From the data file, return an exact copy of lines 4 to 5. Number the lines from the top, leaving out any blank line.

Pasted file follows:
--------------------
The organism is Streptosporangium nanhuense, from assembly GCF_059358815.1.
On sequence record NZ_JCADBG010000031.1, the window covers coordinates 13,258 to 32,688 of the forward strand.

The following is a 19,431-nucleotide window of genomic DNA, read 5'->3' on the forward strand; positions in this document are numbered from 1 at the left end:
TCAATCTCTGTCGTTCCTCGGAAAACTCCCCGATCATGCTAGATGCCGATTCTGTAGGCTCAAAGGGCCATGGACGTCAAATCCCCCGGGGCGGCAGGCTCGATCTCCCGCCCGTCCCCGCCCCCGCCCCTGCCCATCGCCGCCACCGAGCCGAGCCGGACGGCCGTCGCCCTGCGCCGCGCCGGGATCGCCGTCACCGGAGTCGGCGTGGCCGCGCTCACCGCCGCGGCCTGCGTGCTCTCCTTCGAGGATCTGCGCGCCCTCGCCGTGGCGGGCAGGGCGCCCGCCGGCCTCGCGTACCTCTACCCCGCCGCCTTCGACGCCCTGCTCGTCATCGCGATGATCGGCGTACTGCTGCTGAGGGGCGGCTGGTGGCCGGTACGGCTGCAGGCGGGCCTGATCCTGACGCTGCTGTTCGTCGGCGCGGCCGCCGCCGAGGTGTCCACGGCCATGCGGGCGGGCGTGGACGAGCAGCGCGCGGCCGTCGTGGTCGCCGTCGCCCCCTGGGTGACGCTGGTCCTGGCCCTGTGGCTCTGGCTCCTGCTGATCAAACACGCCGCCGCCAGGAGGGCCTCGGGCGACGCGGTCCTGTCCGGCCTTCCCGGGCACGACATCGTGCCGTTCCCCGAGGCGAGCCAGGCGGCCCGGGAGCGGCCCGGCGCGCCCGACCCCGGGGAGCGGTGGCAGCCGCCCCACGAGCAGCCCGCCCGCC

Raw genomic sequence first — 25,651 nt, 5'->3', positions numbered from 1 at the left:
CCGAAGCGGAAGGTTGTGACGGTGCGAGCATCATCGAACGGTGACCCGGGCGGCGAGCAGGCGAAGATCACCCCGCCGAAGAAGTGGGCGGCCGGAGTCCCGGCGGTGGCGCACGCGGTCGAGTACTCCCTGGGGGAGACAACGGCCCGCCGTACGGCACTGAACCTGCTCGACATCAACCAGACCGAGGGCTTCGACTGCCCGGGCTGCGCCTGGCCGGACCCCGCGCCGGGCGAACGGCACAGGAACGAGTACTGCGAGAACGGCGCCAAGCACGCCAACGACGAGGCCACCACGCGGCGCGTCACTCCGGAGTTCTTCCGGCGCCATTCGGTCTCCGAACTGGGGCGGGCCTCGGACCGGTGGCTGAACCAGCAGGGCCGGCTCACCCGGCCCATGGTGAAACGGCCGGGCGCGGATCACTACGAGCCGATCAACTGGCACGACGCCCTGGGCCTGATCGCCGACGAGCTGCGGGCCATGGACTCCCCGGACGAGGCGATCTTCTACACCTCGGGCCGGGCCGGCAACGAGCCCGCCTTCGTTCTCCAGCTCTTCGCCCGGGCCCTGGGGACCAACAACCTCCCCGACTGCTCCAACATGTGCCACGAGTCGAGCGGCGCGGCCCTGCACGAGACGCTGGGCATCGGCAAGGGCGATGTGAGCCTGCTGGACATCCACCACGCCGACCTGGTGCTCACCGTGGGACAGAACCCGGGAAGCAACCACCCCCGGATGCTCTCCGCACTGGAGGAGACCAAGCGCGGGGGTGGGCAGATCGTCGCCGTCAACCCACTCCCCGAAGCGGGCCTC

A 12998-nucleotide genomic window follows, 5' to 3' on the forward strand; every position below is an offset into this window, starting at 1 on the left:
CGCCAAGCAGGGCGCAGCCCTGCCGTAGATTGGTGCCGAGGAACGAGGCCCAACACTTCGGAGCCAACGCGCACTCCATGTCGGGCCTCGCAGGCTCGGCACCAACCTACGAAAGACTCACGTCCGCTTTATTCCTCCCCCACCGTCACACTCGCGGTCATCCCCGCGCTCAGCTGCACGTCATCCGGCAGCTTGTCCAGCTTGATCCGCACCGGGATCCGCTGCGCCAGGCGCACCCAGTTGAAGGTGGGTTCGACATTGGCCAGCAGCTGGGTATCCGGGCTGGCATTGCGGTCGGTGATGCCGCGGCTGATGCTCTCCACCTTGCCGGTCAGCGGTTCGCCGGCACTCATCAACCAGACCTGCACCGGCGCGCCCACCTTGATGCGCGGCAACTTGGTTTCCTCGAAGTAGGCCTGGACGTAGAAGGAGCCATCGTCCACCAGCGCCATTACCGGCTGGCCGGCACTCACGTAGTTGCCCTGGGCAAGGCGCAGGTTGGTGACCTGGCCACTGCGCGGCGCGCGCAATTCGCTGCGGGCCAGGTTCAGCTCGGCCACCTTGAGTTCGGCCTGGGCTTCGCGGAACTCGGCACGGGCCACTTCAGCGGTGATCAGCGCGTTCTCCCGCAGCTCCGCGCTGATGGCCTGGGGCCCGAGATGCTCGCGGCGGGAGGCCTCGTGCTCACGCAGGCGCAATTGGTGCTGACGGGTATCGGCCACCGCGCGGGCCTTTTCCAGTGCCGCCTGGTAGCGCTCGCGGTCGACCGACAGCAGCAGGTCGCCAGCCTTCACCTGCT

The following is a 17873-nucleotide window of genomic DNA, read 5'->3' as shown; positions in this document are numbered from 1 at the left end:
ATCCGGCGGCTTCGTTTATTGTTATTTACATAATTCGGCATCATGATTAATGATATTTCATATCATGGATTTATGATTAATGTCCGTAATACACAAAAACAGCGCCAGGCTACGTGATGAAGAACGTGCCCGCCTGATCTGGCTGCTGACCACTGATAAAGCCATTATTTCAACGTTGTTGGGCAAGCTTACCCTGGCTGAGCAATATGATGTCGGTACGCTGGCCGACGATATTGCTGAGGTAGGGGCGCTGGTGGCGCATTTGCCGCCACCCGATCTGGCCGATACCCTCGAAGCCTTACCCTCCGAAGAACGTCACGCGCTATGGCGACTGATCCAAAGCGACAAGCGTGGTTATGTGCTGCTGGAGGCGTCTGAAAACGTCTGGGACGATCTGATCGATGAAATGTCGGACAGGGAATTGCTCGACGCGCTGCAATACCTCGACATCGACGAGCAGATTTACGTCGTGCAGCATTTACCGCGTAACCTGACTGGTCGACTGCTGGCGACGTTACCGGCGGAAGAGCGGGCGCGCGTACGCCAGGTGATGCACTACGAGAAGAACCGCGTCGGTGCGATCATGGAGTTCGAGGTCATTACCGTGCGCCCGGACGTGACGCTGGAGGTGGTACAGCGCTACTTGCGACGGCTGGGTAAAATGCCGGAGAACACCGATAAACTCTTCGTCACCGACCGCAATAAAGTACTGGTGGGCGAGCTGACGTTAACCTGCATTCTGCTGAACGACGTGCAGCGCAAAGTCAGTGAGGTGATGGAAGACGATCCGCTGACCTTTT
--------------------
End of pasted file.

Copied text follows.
TCAATCTCTGTCGTTCCTCGGAAAACTCCCCGATCATGCTAGATGCCGATTCTGTAGGCTCAAAGGGCCATGGACGTCAAATCCCCCGGGGCGGCAGGCTCGATCTCCCGCCCGTCCCCGCCCCCGCCCCTGCCCATCGCCGCCACCGAGCCGAGCCGGACGGCCGTCGCCCTGCGCCGCGCCGGGATCGCCGTCACCGGAGTCGGCGTGGCCGCGCTCACCGCCGCGGCCTGCGTGCTCTCCTTCGAGGATCTGCGCGCCCTCGCCGTGGCGGGCAGGGCGCCCGCCGGCCTCGCGTACCTCTACCCCGCCGCCTTCGACGCCCTGCTCGTCATCGCGATGATCGGCGTACTGCTGCTGAGGGGCGGCTGGTGGCCGGTACGGCTGCAGGCGGGCCTGATCCTGACGCTGCTGTTCGTCGGCGCGGCCGCCGCCGAGGTGTCCACGGCCATGCGGGCGGGCGTGGACGAGCAGCGCGCGGCCGTCGTGGTCGCCGTCGCCCCCTGGGTGACGCTGGTCCTGGCCCTGTGGCTCTGGCTCCTGCTGATCAAACACGCCGCCGCCAGGAGGGCCTCGGGCGACGCGGTCCTGTCCGGCCTTCCCGGGCACGACATCGTGCCGTTCCCCGAGGCGAGCCAGGCGGCCCGGGAGCGGCCCGGCGCGCCCGACCCCGGGGAGCGGTGGCAGCCGCCCCACGAGCAGCCCGCCCGCC

Raw genomic sequence first — 25,651 nt, 5'->3', positions numbered from 1 at the left: